Traders Expect Larger Corn Carryover

December 9, 2008 06:00 PM

Julianne Johnston Pro Farmer Senior Markets Editor

From Pro Farmer

Updated as of 7:00 a.m. CT

USDA will release December S&D Report Thursday... With trade volume typically down at this time of year, there usually isn't a lot of focus put on the December USDA Supply & Demand Report. That attitude mainly prevails this year, but because most of traders' focus is on outside markets.

Traders look for USDA to raise corn carryover by more than 100 million bu. from last month due to ongoing global economic woes, which have trimmed demand for U.S. corn. Meanwhile, soybean demand has held up fairly well, resulting in expectations for carryover to be trimmed slightly from last month. Wheat carryover is also seen down just slightly from November.

2008-09 carryover





in billion bushels
















USDA will release the Supply & Demand Report on Thursday at 7:30 a.m., CT. Make sure you check "Leading Edge Reports" for full details and analysis.

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Opening calls. These calls originate more than three hours before the open -- use caution, things change:

Corn: 9 to 11 cents higher. Futures were higher overnight on weakness in the dollar. Futures posted a choppy day of trade yesterday, but finished mostly 1 to 2 cents lower and near session lows. Strength in the dollar and weakness in the crude oil market caused corn futures to turn lower into the close. The stock market was also under pressure most of the day following a two-day rally.

Soybeans: 20 to 22 cents higher. Futures were higher overnight on help from crude oil overnight. Futures finished 7 1/4 to 10 1/2 cents lower yesterday, which was near session lows. Soybeans quickly rebounded from a weaker open to trade higher for much of the morning. But the inability to push above Monday's highs triggered late-session profit-taking pressure.

Wheat: 5 to 6 cents higher. Futures were firmer overnight on spillover from neighboring pits. Futures finished fractionally to 2 cents lower in Chicago and Kansas City, while Minneapolis wheat closed mixed with most contacts 2 to 4 cents lower. Wheat favored the upside for much of the day, although price action was mixed. But late weakness in corn and soybeans along with price-negative trade in outside markets caused wheat to favor the downside into the close.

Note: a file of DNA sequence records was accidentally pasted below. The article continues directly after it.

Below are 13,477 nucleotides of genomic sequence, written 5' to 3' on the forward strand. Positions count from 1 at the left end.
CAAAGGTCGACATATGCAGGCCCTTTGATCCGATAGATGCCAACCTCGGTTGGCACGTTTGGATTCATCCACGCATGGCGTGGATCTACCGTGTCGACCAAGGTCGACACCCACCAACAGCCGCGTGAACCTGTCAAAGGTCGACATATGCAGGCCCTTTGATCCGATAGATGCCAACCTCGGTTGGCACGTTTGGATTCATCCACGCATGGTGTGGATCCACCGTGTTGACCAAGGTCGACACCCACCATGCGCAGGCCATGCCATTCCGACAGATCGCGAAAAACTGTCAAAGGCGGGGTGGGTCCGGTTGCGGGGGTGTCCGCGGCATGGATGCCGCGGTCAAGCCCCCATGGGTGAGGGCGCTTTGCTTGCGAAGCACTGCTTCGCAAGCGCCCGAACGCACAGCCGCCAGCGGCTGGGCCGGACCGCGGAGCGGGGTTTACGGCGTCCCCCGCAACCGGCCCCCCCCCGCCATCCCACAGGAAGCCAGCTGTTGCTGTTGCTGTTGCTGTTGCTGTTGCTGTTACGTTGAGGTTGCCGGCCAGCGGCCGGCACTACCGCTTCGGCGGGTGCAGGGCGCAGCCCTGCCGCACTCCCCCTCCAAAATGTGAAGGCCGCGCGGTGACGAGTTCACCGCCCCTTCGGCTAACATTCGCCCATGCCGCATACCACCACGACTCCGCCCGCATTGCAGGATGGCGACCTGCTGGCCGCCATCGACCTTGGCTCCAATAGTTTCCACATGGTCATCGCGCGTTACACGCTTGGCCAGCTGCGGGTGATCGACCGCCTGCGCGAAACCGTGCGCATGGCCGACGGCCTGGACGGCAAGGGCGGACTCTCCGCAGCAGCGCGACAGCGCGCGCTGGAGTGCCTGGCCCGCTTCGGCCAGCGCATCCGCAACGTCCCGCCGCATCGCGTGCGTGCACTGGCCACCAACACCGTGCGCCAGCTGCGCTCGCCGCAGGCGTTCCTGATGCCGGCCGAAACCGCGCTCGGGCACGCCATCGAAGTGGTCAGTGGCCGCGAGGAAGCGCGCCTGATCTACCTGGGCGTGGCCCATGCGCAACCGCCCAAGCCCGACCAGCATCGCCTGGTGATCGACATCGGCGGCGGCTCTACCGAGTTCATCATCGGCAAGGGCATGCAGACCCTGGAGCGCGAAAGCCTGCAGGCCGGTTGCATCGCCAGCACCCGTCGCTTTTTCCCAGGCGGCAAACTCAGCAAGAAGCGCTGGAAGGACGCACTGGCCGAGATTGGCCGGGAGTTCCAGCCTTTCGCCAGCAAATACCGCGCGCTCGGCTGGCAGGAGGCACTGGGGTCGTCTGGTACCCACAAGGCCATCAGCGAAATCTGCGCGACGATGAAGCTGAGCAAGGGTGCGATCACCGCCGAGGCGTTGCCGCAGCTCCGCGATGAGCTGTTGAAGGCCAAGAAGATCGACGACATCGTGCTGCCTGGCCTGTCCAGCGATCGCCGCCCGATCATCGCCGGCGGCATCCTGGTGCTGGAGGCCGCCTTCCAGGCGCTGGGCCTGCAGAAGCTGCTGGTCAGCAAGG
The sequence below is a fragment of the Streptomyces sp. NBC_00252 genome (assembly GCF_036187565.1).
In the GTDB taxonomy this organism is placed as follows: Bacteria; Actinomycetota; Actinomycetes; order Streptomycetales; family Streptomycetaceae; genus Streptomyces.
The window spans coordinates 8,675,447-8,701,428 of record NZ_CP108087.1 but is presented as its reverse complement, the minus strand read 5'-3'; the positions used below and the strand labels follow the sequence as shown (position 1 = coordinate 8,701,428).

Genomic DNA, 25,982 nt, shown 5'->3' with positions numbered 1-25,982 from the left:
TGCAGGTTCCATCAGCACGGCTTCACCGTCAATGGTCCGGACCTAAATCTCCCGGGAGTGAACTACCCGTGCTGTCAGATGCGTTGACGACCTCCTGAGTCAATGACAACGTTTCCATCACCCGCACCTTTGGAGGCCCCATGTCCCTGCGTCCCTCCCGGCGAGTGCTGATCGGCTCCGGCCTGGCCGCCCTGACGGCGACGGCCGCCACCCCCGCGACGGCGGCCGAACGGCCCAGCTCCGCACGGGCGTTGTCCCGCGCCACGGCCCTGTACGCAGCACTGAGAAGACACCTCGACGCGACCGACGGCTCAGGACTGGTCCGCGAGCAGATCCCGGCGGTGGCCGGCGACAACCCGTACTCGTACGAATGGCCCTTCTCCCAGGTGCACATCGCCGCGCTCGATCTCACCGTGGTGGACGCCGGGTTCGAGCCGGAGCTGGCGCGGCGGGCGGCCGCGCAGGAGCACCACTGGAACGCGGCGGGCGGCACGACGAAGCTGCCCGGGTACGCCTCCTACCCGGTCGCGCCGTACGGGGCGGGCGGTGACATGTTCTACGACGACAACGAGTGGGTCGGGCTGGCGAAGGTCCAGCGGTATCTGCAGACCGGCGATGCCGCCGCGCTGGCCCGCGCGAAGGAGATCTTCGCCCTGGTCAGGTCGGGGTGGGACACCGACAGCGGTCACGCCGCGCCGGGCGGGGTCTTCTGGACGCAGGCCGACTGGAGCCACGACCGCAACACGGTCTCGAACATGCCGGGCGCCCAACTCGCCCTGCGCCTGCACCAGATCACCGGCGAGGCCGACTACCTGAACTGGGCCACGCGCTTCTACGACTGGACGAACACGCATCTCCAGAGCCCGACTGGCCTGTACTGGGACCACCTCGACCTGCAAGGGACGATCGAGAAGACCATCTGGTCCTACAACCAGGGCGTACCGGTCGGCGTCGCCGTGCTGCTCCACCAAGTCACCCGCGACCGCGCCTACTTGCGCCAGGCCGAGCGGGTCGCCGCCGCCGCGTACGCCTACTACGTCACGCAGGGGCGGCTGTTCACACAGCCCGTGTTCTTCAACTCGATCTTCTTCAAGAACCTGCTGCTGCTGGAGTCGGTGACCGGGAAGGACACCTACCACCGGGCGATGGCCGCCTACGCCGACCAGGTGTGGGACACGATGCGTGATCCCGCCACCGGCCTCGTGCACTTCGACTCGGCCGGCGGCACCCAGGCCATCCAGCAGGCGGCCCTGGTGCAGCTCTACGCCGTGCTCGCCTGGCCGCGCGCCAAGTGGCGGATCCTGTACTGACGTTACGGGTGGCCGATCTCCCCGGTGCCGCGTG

Cash cattle expectations: Watching beef market, futures. Choice beef cuts firmed 69 cents, while Select cuts dropped 89 cents Tuesday. If Choice values continue to firm and Select prices keep dropping, it could signal a shortage of higher-graded beef. With feedlots very current on marketings and supplies tightening, there could be reduced Choice-graded cattle.

Futures call: Mixed. Futures traded on both sides of unchanged yesterday, but closed slightly to moderately lower and near session lows. Pressure came from the stock market, which was under pressure yesterday. Price action could easily remain choppy as traders wait on cash trade to develop.

Cash hog expectations: Mostly steady. Cash hog bids are expected to remain mostly steady across the Midwest today. Packers are still looking to fill up slaughter runs given profitable margins -- if they can get hogs bought at steady cash prices. But some packers are willing to run smaller late-week kills instead of actively chasing after hogs as temps are expected to be below-normal and another snow storm is forecast for Thursday through Saturday in the Midwest.

Futures call: Mixed. Futures closed with a mixed tone yesterday after favoring the downside in early price action. Lean hogs were lightly traded as neither bulls nor bears could gain much traction. While the upside was limited by the premium futures hold to the cash index, seller interest was also limited. The mixed close means no momentum is carried into this morning's session.

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